Books In Spanish Are Authentic. Having book fairs with titles in Spanish or bilingual has become common in many schools across the country. However, having books in the language doesn’t mean they are true to the culture, or even with characters that are relevant to them. While there are many available books in Spanish, most of those are translations of English language books that don’t represent the culture. Another reality is that when teachers pick books from other cultures, they might make the mistake of choosing something stereotypical, racist or that negatively represents a particular group, which defeats the original purpose of making students feel included.
A ‘Latino Look’ You Identify Students By. The notion that you can learn a student’s background based solely on the way they look is not only stereotyping but also highly inaccurate as the American population becomes more mixed, and that includes American Latinos. Also, without taking into account multiracial individuals, Latinos’ background is already diverse with a mix of African, Indigenous and Caucasian. This is one of the biggest misconceptions about multicultural education in terms of the approach teachers decide to take in the classroom just based on the appearances of students.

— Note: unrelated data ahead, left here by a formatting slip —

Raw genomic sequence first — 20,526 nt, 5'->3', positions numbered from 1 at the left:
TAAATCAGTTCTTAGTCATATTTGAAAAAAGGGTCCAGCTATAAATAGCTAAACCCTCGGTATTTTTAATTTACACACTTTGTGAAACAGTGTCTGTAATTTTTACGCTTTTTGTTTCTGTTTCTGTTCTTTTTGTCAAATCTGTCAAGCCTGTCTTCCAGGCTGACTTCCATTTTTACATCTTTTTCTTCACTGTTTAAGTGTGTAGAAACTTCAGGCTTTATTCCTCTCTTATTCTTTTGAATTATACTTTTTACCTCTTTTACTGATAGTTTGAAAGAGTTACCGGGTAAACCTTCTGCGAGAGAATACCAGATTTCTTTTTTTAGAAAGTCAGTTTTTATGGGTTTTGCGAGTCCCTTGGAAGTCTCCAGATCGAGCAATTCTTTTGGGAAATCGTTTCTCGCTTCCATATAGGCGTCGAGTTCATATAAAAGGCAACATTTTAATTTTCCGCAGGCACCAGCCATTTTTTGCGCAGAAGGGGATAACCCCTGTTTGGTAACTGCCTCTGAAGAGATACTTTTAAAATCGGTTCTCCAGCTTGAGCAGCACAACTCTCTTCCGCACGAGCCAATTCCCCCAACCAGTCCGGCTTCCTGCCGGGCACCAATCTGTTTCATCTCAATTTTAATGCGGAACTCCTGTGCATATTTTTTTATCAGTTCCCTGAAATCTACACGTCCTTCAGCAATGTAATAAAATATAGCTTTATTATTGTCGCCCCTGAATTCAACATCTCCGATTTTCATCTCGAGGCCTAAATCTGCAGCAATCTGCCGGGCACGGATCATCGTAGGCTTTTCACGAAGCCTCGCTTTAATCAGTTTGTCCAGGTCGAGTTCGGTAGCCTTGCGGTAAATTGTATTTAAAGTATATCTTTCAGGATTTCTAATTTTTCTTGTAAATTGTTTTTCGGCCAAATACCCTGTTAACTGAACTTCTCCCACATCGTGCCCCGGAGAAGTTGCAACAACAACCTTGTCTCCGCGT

All Latino Families Are Made Equal. As many people think of Latinos as an homogeneous group, in the classroom the same mistake is often made. When teachers think that all Latino families share the same values and set of believes, they run into the reality of the diversity of the American Latino experience. Not being able to acknowledge the difference among students in the same classroom who are Latino but have different backgrounds creates more division than having an open approach to multiculturalism and learning from one another both the differences and similarities of all students in the classroom, including those who might seem very similar and not be, and others that might not fit into the idea of what a Latino is but also belongs to the ethnic group.
Lack of Resources & Not Enough Teachers. While many feel that you need to be Latino and bilingual to teach Latino kids, the opposite is true. An educator that is committed to multicultural education can use the resources available (and there are plenty) to educate himself/herself around the diversity of its classroom. A good teacher is one that is committed to continuous learning and with the changing demographic the need to educate ourselves with a multicultural approach is greater, and that’s is even more important for educators who have to shape the citizens of tomorrow. There are plenty of books, websites and work plans that can help in taking a multicultural approach and to end some of the misconceptions about multicultural education many of us still have.
The goal of multicultural education should be designed for all students to combat prejudice and develop an appreciation for all cultures and providing the same kind of opportunities for all students in the school environment/the classroom. As a society, we ought to be committed to learning about other cultures and embracing the diversity that it is around us; and that, starts with our teachers and students nationwide.
Leave a Reply